The summer solstice arrives which also happens to be Hike Naked Day. Afterwards I inch closer and closer to the daunting White Mountains. Enjoy reading my latest journal entry as I backpack the Appalachian Trail from Georgia to Maine. If you missed it, here are my previous entries and videos from the trail.
If you missed it in the last post, here’s my latest video from the trail featuring my hike through the state of Vermont!
I woke up on the couch at Hal’s apartment. He had been kind enough to let me stay at his home for the night. He drove me back to where I left the trail in downtown Hanover. There was a bakery called Lou’s that gave hikers a free pastry. I took advantage of their offer.
I walked out of Hanover and into the woods. There was a bag of cookies tacked to a tree with a note saying it was courtesy of Trademark, a thru-hiker heading north. I ate some cookies and headed on.
It was the first day of a summer, the summer solstice, the longest day of the year, and Hike Naked Day. Apparently it is a hiker tradition that on June 21st many hikers choose to hike in the buff. I imagine most of them do so quickly and snap a picture for their Instagram and return to being modest.
I decided to indulge in the tradition. I waited until I was far enough away from Hanover, maybe a few miles and past any major road crossings. And so I stripped down and doused myself in bug spray. It was an incredibly freeing feeling to be out in nature wearing only my birthday suit. I hiked along, hanging my bandana over my hip belt for the bare minimum of censorship.
It was great hiking along, feeling the breeze, staying cool. The bugs seemed to stay away and the temperature was perfect. I came across a day hiker sitting in the woods. He looked up at me and simply said, “Oh, is it Hike Naked Day?” He knew what was up. Eventually I began the climb up Moose Mountain. I began to sweat and had to grab my bandana to wipe the sweat away constantly. At the summit I had a great view of New Hampshire. I used the timer on my phone to snap some pictures until an elderly hiker came from the north. He was a bit surprised at my lack of attire and I explained the holiday to him. He asked what women think when they see me. I told him he’s only the second person I’ve seen. We chatted a bit about the trail and we parted ways.
Soon I arrived at the Moose Mountain Shelter. It was empty and I stopped for lunch. I had hiked naked for over two hours but decided to put my clothes back on. I was sweating away my bug spray and all the sweat was going to lead to some mad chaffing. It was fun and freeing while it lasted. There was also some interesting trail magic at the shelter in the form of candy bars, ibuprofen, and vodka. I left the latter for some underage hikers who would be much more excited for alcohol than I am.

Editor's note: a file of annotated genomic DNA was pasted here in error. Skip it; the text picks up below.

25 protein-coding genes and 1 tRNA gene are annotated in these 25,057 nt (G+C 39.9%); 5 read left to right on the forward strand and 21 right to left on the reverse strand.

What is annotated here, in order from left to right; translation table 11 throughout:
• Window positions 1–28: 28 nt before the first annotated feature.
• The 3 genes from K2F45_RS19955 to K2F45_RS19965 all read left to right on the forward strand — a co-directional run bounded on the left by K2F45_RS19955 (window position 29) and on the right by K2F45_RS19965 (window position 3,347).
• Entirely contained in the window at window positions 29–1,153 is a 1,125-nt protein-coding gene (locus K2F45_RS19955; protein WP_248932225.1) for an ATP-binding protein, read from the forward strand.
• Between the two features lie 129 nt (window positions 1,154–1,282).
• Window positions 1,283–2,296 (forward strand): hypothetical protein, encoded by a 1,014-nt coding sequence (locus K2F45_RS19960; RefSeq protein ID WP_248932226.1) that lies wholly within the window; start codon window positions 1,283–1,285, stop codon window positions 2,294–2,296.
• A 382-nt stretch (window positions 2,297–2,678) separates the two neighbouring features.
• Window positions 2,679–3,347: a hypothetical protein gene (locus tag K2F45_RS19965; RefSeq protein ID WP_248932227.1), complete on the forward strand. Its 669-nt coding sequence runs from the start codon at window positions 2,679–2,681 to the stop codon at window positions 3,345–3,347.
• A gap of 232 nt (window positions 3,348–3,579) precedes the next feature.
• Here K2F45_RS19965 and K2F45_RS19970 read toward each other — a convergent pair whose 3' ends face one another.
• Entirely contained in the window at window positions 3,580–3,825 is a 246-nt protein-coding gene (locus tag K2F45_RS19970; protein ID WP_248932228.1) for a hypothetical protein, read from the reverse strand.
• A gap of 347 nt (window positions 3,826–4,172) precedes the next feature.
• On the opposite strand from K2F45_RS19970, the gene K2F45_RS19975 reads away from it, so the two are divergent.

I descended down the mountain before climbing an even steeper mountain. This one had a nice cliff at the top called Holt’s Ledge. I met a hiker finishing his hike he started last year. His name was Slacks.
The finale to my day was an extremely long and steep climb up Smarts Mountain. The trail climbed up and up over huge rocks. The last two miles were nonstop climbing. At last I reached the summit. I had barely seen any hikers the whole day and was hoping the shelter would be empty. I was wrong and caught up with Trademark as well as a few others hikers I did not know. There was a fire tower and Trademark and I talked atop it while the wind howled.
I was waiting for the sunset on the longest day of the year. The 360° views from the fire tower were awe-striking. The mountains of New Hampshire surrounded us. The forest of conifers was beautiful; it felt so alpine. Absolutely gorgeous. The sun set and treated us with nice pink and orange sky.
I set up camp on an overlook and made dinner. The stars came out with a bright Jupiter and waxing gibbous moon. What an awesome solstice!
Day’s Mileage: 23.0
Total Miles Hiked: 1,780.8
Remaining Miles: 418.9